Sentencing Partners – April 2014
Determining the Sentence
United States v. Sandoval
2014 WL 1258083 (7th Cir. 2014)
Defendant not truthful in safety-valveinterview; thus no reduction
The defendant, a Mexican citizen, illegally entered the United States numerous times between the mid-1990s and 2006. Each time he was caught and removed, but he would enter again. The last time was 2006. On March 30, 2009, the defendant met a man, Quinonez, at a truck stop in Monee, Illinois, where he was to purchase 20 kilograms of cocaine that he believed Quinonez had transported from Texas. During the meeting, the defendant gave Quinonez $500 for fuel expenses and said that he would pay $300,000 for the cocaine on the following day. Unbeknownst to the defendant, Quinonez had been arrested earlier that day and was cooperating with law enforcement. Thus, Quinonez was only carrying sham cocaine and the rendezvous as recorded by law enforcement. The defendant was arrested after he placed two duffle bags containing the sham cocaine in his vehicle and departed. Two weeks before trial, the defendant met with the prosecutor and law enforcement officers for a safetyvalve interview. At the interview, the defendant stated that he was in Chicago on the day of his arrest to visit a family friend and not to traffic in narcotics. He claimed that someone he knew only as “Black Diamond” contacted him and asked him to pick up the drugs from Quinonez and deliver them to someone else as a favor, and that he only learned that he was picking up cocaine when he met Quinonez. Shortly before his trial, the defendant pled guilty. As a factual basis for his plea, he stated: “I only knew that I was going to pick up drugs but I did not know what type of drugs it was. I also knew that I had to deliver it to someone else but I did not know who that other person was.” At sentencing, the district court refused to credit the defendant with a reduction under the “safety valve” provisions of §5C1.2 because he did not truthfully provide the government all information and evidence concerning the offense. The Seventh Circuit agreed, finding that the defendant provided the government with little helpful information. “More importantly, [he] made a number of implausible or false assertions,” such as he was sent to pick up twenty kilograms of cocaine by someone he did not know and was instructed to deliver it to someone he did not know. He also asserted that he was performing the pick-up merely as a “favor” for the person he did not know and claimed that he did not know that he was picking up cocaine until Quinonez told him so. Yet the recording of the meeting revealed that Quinonez never told the defendant that the duffle bags contained cocaine. “[T]he district court did not clearly err in finding that [the defendant] was not truthful in his statements to the government.” Consequently, the district court did not clearly err in refusing to apply the safety valve.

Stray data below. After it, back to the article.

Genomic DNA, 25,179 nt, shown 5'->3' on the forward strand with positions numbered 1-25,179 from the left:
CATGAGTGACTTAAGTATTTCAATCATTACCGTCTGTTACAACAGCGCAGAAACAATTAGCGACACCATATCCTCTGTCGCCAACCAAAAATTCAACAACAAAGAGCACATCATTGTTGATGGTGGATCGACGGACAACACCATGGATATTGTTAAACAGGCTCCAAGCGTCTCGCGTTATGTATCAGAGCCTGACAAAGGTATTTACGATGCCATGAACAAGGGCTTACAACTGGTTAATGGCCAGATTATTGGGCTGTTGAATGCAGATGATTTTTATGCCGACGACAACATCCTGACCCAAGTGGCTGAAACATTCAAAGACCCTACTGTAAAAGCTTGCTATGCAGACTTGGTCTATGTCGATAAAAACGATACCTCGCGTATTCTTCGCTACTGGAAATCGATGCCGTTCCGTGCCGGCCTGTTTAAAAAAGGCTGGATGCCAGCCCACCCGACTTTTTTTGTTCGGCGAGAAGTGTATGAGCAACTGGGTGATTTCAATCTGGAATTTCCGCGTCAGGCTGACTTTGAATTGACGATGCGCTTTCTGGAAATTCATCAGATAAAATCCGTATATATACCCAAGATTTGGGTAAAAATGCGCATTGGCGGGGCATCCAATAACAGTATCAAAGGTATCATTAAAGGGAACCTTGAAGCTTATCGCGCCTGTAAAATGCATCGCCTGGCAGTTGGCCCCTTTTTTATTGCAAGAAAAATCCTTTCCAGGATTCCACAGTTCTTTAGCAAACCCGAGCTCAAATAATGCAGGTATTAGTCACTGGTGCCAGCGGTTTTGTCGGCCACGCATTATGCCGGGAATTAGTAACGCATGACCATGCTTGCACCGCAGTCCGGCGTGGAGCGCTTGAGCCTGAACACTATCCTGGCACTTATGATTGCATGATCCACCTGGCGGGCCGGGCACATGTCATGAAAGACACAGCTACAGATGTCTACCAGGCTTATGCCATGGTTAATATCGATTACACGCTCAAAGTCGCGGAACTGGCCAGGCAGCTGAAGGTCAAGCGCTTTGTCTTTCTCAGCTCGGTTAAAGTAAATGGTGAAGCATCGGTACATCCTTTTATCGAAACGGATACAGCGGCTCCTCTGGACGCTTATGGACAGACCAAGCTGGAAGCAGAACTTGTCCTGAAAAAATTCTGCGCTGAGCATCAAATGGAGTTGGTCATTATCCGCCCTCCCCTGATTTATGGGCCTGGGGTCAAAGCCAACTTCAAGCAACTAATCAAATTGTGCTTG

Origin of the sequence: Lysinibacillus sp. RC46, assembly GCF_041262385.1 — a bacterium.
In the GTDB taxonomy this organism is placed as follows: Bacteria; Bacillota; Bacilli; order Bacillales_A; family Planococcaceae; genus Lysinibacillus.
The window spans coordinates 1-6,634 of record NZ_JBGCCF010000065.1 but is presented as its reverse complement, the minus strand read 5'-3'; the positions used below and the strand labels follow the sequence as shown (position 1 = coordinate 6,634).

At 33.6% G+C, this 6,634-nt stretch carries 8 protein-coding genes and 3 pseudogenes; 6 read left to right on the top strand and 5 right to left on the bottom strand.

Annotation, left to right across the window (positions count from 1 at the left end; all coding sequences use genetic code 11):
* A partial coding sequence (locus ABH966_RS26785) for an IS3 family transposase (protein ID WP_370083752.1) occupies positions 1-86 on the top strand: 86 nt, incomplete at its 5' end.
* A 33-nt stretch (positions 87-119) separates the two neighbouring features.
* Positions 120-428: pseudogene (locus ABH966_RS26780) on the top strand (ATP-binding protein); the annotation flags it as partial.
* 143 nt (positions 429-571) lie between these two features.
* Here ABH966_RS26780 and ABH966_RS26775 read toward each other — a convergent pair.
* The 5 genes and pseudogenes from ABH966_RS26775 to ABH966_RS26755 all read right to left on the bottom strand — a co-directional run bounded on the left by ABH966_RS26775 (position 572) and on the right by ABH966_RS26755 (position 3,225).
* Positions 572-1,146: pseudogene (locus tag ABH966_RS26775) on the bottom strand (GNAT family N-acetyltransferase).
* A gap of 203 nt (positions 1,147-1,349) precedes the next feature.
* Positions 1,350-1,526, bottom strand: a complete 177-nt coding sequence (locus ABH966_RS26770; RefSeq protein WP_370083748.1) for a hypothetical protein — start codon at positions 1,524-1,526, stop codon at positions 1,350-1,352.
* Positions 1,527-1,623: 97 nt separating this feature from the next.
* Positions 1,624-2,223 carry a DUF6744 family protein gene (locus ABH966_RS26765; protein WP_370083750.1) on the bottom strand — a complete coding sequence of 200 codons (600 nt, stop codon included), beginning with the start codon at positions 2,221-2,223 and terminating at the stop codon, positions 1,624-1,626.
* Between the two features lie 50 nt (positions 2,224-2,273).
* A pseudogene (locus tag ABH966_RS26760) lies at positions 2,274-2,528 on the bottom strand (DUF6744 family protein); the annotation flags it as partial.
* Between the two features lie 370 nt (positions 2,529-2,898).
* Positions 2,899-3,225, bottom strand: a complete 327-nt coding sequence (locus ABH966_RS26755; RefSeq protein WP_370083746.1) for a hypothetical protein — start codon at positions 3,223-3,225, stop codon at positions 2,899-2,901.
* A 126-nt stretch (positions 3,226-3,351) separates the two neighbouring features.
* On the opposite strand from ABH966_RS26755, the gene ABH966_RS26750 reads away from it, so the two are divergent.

United States v. Poulin
2014 WL 866399 (7th Cir. 2014)
Court Failed to adequately explain reasons for imposing special conditions of supervised release